HONG KONG: Right of abode policy separates families


Urgent Appeal Case: UA-01-2002

HONG KONG: Denial of right to family unity

Because of the immigration policies of the Hong Kong government and its actions to overturn a court ruling, thousands of families in Hong Kong in which at least one member is from mainland China face being separated. This is despite Article 16 of the Universal Declaration of Human Rights, which states: “The family is the natural and fundamental group unit of society and is entitled to protection by society and the State.”

Over 4,700 persons (all mainland-born children of at least one Hong Kong permanent resident) face deportation to mainland China on March 31 unless the government changes its policy and enables them to stay with their Hong Kong families. Those seeking right of abode in Hong Kong have conducted a 2-day protest around Hong Kong to defend their right to live with their own families. We are asking you to support their protest by writing to the Hong Kong authorities (sample letter and addresses are provided below).


On Jan. 29, 1999, the Court of Final Appeal (CFA) (the highest court in Hong Kong) ruled that all Chinese citizens who are children of Hong Kong permanent residents born outside of Hong Kong have the right of abode in the Hong Kong Special Administrative Region (HKSAR), irrespective of whether their parents had became a permanent resident at the time of their birth.

At the request of the Hong Kong government, however, the Standing Committee of the National People¡¦s Congress (NPC) in Beijing on June 26, 1999, reinterpreted Articles 22(4) and 24(2)(3) of the Basic Law to effectively overturn the CFA¡¦s decision of Jan. 29, thus retrospectively denying the right of abode in Hong Kong to thousands of people from mainland China. In its ruling, the NPC Standing Committee said that those who were born before one of their parents became a permanent resident of Hong Kong did not have right of abode in the HKSAR. For those who qualify, the mechanism for gaining right of abode in Hong Kong, the Standing Committee of the NPC said, is to get a one-way permit from mainland authorities before they could resettle in Hong Kong.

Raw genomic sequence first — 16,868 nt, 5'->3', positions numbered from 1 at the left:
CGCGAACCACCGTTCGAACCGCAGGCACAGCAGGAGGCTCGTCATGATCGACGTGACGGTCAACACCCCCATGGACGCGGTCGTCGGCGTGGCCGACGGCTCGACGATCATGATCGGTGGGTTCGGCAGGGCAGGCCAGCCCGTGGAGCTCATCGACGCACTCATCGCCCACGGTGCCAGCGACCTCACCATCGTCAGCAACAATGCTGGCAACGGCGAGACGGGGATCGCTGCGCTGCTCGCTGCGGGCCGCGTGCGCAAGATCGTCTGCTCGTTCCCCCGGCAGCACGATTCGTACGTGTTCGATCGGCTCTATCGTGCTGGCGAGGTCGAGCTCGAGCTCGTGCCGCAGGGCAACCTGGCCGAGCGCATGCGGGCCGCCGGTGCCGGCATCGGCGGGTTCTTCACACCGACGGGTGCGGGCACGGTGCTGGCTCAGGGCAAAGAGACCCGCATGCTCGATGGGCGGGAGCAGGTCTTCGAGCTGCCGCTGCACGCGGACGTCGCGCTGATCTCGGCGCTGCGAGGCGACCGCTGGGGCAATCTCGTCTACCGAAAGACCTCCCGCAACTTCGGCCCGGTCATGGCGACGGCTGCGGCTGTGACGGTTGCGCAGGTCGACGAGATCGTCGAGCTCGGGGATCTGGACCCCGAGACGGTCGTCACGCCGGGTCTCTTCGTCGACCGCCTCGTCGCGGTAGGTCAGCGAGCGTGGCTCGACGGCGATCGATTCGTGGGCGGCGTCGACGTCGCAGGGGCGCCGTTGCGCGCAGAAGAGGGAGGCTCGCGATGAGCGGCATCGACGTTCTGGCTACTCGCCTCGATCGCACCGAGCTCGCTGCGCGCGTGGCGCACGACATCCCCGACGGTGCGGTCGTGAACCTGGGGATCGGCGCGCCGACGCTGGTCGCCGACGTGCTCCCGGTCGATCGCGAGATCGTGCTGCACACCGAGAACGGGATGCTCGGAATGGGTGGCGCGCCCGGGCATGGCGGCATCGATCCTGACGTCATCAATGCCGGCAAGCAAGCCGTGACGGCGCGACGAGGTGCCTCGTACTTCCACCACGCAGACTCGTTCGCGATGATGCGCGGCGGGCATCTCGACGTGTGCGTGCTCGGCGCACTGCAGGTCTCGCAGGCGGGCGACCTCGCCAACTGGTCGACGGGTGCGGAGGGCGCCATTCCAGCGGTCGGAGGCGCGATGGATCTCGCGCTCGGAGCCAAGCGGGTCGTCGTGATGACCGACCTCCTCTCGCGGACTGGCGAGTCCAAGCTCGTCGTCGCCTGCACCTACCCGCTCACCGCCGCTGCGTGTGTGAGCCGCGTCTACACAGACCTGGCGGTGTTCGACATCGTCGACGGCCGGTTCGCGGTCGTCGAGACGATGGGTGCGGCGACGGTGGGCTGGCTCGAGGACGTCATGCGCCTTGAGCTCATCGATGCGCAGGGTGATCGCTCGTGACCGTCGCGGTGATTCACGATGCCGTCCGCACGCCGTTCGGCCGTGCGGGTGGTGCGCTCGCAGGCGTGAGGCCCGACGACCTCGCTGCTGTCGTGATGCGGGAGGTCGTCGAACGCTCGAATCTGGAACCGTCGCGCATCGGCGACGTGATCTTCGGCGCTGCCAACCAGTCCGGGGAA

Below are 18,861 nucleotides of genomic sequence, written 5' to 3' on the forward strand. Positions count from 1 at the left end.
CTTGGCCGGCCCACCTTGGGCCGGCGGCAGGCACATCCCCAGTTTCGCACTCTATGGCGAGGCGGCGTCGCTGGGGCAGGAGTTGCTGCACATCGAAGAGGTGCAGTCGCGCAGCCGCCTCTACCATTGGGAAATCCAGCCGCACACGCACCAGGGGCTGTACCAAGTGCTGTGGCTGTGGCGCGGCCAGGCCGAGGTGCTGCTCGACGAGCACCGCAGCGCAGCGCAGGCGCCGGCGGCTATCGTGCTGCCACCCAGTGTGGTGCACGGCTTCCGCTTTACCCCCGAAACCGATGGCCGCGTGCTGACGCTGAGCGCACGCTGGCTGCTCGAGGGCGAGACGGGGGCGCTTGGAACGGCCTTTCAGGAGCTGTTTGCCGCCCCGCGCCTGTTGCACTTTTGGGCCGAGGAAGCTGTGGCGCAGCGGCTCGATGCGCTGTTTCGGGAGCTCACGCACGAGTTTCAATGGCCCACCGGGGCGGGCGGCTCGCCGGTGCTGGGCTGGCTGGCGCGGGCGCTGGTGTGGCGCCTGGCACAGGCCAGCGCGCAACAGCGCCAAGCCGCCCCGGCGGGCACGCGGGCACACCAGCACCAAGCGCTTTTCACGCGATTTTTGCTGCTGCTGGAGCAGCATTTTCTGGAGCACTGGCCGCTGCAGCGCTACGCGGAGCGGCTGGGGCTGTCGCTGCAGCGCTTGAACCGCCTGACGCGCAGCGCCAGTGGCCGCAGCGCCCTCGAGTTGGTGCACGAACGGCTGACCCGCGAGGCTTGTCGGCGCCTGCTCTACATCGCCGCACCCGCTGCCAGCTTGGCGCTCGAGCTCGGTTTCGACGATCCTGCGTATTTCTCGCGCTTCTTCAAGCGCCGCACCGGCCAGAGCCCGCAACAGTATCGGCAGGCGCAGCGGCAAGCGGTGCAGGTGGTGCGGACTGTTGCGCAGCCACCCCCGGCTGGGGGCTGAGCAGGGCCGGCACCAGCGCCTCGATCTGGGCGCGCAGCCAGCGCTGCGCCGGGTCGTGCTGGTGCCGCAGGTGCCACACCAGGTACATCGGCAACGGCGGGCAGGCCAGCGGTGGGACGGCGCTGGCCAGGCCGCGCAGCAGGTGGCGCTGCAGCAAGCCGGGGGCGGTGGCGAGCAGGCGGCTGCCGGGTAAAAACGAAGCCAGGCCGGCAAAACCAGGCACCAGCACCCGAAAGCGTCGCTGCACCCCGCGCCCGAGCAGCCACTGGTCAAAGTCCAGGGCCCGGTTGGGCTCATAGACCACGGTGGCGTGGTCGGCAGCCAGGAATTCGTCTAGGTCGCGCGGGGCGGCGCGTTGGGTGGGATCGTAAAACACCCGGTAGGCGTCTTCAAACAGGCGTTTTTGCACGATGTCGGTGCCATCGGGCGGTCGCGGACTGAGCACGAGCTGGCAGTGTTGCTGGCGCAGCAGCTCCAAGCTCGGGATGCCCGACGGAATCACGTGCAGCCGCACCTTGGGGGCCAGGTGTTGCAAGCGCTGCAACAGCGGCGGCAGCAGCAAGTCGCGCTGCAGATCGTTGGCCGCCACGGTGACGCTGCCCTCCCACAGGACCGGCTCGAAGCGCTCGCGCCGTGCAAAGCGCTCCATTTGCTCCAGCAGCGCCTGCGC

After the announcement of the NPC Standing Committee, however, the chief executive of the Hong Kong, Tung Chee-hwa, said that those people from the mainland who had arrived in Hong Kong between July 1, 1997, and Jan. 29, 1999, and who had made a claim could remain in the HKSAR and would be granted right of abode although the authorities generally had refused to accept any.

After this concession policy was made by the Hong Kong government, another court case was filed by 5,114 individuals seeking right of abode in Hong Kong. This group of people claimed that they had followed the advice of the chief executive of the HKSAR and other government officials that were made in public statements and/or the written requests of the government¡¦s Legal Aid Department not to file legal cases for right of abode until the CFA ruling of Jan. 29, 1999. Thus, when the chief executive issued the government¡¦s concession policy, they felt that they had been misled by the government and had a legitimate expectation through both oral and written statements of the government to have their status determined by the CFA on Jan. 29, 1999.

The outcome of this second case was rendered by the CFA on Jan. 10, 2002, in which the court found that all of the claimants were denied right of abode except for about 400 claimants who may be granted right of abode through the discretion of the director of immigration as they had a letter from the Legal Aid Department asking them to refrain from legal action.